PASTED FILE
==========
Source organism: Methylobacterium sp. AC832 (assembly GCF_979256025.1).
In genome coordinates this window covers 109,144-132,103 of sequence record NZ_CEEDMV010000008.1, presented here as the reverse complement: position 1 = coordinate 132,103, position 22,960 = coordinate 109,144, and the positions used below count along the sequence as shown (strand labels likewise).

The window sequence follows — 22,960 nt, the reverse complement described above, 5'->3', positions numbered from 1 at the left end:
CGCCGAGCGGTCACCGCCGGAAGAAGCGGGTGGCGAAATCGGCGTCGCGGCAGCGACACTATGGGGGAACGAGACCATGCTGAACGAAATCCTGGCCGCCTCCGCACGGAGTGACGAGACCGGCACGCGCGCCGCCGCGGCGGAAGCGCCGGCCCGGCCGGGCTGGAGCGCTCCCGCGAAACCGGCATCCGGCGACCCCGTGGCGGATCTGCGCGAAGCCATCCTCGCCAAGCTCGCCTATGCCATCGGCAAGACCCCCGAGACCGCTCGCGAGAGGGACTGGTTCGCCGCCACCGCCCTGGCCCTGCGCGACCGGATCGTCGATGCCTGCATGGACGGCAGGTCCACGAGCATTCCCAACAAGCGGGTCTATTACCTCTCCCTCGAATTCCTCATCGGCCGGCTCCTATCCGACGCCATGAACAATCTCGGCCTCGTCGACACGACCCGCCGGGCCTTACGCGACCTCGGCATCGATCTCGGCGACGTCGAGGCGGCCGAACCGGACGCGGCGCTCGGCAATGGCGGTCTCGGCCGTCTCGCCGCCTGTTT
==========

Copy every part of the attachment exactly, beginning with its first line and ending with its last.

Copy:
Source organism: Methylobacterium sp. AC832 (assembly GCF_979256025.1).
In genome coordinates this window covers 109,144-132,103 of sequence record NZ_CEEDMV010000008.1, presented here as the reverse complement: position 1 = coordinate 132,103, position 22,960 = coordinate 109,144, and the positions used below count along the sequence as shown (strand labels likewise).

The window sequence follows — 22,960 nt, the reverse complement described above, 5'->3', positions numbered from 1 at the left end:
CGCCGAGCGGTCACCGCCGGAAGAAGCGGGTGGCGAAATCGGCGTCGCGGCAGCGACACTATGGGGGAACGAGACCATGCTGAACGAAATCCTGGCCGCCTCCGCACGGAGTGACGAGACCGGCACGCGCGCCGCCGCGGCGGAAGCGCCGGCCCGGCCGGGCTGGAGCGCTCCCGCGAAACCGGCATCCGGCGACCCCGTGGCGGATCTGCGCGAAGCCATCCTCGCCAAGCTCGCCTATGCCATCGGCAAGACCCCCGAGACCGCTCGCGAGAGGGACTGGTTCGCCGCCACCGCCCTGGCCCTGCGCGACCGGATCGTCGATGCCTGCATGGACGGCAGGTCCACGAGCATTCCCAACAAGCGGGTCTATTACCTCTCCCTCGAATTCCTCATCGGCCGGCTCCTATCCGACGCCATGAACAATCTCGGCCTCGTCGACACGACCCGCCGGGCCTTACGCGACCTCGGCATCGATCTCGGCGACGTCGAGGCGGCCGAACCGGACGCGGCGCTCGGCAATGGCGGTCTCGGCCGTCTCGCCGCCTGTTT